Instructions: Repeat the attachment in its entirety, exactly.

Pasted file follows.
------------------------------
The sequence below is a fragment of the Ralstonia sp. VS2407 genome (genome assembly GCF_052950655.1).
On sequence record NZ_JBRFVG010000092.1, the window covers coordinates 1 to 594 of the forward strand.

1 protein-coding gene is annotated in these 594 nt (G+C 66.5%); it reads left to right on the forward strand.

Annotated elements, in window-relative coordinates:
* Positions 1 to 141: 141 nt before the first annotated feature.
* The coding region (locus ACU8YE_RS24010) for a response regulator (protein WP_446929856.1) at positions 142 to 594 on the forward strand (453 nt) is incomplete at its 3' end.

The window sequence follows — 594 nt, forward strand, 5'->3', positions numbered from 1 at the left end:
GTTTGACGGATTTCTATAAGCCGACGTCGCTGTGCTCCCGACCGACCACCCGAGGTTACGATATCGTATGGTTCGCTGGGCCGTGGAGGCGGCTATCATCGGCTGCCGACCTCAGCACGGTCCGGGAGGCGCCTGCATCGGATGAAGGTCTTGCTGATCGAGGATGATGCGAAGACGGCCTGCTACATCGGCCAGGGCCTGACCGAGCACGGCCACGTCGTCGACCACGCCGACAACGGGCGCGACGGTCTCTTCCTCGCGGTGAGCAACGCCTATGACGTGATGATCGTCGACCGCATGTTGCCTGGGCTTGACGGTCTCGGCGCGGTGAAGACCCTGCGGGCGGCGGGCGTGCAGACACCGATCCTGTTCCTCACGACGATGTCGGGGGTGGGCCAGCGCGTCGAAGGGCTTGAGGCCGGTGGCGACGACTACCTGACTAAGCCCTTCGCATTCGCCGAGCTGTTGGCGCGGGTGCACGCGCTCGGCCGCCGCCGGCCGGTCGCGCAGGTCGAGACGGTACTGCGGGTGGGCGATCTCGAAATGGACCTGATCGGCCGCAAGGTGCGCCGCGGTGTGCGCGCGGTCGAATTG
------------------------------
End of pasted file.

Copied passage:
The sequence below is a fragment of the Ralstonia sp. VS2407 genome (genome assembly GCF_052950655.1).
On sequence record NZ_JBRFVG010000092.1, the window covers coordinates 1 to 594 of the forward strand.

1 protein-coding gene is annotated in these 594 nt (G+C 66.5%); it reads left to right on the forward strand.

Annotated elements, in window-relative coordinates:
* Positions 1 to 141: 141 nt before the first annotated feature.
* The coding region (locus ACU8YE_RS24010) for a response regulator (protein WP_446929856.1) at positions 142 to 594 on the forward strand (453 nt) is incomplete at its 3' end.

The window sequence follows — 594 nt, forward strand, 5'->3', positions numbered from 1 at the left end:
GTTTGACGGATTTCTATAAGCCGACGTCGCTGTGCTCCCGACCGACCACCCGAGGTTACGATATCGTATGGTTCGCTGGGCCGTGGAGGCGGCTATCATCGGCTGCCGACCTCAGCACGGTCCGGGAGGCGCCTGCATCGGATGAAGGTCTTGCTGATCGAGGATGATGCGAAGACGGCCTGCTACATCGGCCAGGGCCTGACCGAGCACGGCCACGTCGTCGACCACGCCGACAACGGGCGCGACGGTCTCTTCCTCGCGGTGAGCAACGCCTATGACGTGATGATCGTCGACCGCATGTTGCCTGGGCTTGACGGTCTCGGCGCGGTGAAGACCCTGCGGGCGGCGGGCGTGCAGACACCGATCCTGTTCCTCACGACGATGTCGGGGGTGGGCCAGCGCGTCGAAGGGCTTGAGGCCGGTGGCGACGACTACCTGACTAAGCCCTTCGCATTCGCCGAGCTGTTGGCGCGGGTGCACGCGCTCGGCCGCCGCCGGCCGGTCGCGCAGGTCGAGACGGTACTGCGGGTGGGCGATCTCGAAATGGACCTGATCGGCCGCAAGGTGCGCCGCGGTGTGCGCGCGGTCGAATTG